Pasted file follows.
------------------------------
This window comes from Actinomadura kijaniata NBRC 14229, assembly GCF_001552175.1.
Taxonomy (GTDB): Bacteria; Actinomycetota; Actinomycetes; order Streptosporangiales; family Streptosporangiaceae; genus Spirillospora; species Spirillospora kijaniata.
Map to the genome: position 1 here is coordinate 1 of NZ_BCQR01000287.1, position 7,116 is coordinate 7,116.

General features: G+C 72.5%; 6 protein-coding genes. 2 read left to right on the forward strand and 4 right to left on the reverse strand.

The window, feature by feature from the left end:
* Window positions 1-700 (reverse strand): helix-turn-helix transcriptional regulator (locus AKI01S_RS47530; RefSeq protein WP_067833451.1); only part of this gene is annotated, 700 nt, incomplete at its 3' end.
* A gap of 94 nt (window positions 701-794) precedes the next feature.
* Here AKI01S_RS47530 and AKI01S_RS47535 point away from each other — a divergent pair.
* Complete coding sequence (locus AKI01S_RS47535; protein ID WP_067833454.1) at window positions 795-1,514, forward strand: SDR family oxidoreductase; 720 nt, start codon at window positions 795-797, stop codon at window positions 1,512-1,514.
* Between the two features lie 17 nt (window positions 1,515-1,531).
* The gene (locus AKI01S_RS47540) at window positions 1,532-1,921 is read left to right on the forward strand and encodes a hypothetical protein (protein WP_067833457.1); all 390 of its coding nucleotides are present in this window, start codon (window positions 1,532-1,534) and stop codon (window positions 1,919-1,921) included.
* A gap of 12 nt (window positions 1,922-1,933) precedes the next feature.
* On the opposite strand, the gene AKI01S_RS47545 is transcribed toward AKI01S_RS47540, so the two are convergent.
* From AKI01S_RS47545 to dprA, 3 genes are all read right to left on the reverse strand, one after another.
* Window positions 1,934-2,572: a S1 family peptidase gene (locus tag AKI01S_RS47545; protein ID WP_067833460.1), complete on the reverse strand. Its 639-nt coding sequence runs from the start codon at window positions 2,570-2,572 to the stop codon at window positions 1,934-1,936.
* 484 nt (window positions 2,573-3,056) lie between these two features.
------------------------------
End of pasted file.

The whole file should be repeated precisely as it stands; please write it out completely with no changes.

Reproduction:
This window comes from Actinomadura kijaniata NBRC 14229, assembly GCF_001552175.1.
Taxonomy (GTDB): Bacteria; Actinomycetota; Actinomycetes; order Streptosporangiales; family Streptosporangiaceae; genus Spirillospora; species Spirillospora kijaniata.
Map to the genome: position 1 here is coordinate 1 of NZ_BCQR01000287.1, position 7,116 is coordinate 7,116.

General features: G+C 72.5%; 6 protein-coding genes. 2 read left to right on the forward strand and 4 right to left on the reverse strand.

The window, feature by feature from the left end:
* Window positions 1-700 (reverse strand): helix-turn-helix transcriptional regulator (locus AKI01S_RS47530; RefSeq protein WP_067833451.1); only part of this gene is annotated, 700 nt, incomplete at its 3' end.
* A gap of 94 nt (window positions 701-794) precedes the next feature.
* Here AKI01S_RS47530 and AKI01S_RS47535 point away from each other — a divergent pair.
* Complete coding sequence (locus AKI01S_RS47535; protein ID WP_067833454.1) at window positions 795-1,514, forward strand: SDR family oxidoreductase; 720 nt, start codon at window positions 795-797, stop codon at window positions 1,512-1,514.
* Between the two features lie 17 nt (window positions 1,515-1,531).
* The gene (locus AKI01S_RS47540) at window positions 1,532-1,921 is read left to right on the forward strand and encodes a hypothetical protein (protein WP_067833457.1); all 390 of its coding nucleotides are present in this window, start codon (window positions 1,532-1,534) and stop codon (window positions 1,919-1,921) included.
* A gap of 12 nt (window positions 1,922-1,933) precedes the next feature.
* On the opposite strand, the gene AKI01S_RS47545 is transcribed toward AKI01S_RS47540, so the two are convergent.
* From AKI01S_RS47545 to dprA, 3 genes are all read right to left on the reverse strand, one after another.
* Window positions 1,934-2,572: a S1 family peptidase gene (locus tag AKI01S_RS47545; protein ID WP_067833460.1), complete on the reverse strand. Its 639-nt coding sequence runs from the start codon at window positions 2,570-2,572 to the stop codon at window positions 1,934-1,936.
* 484 nt (window positions 2,573-3,056) lie between these two features.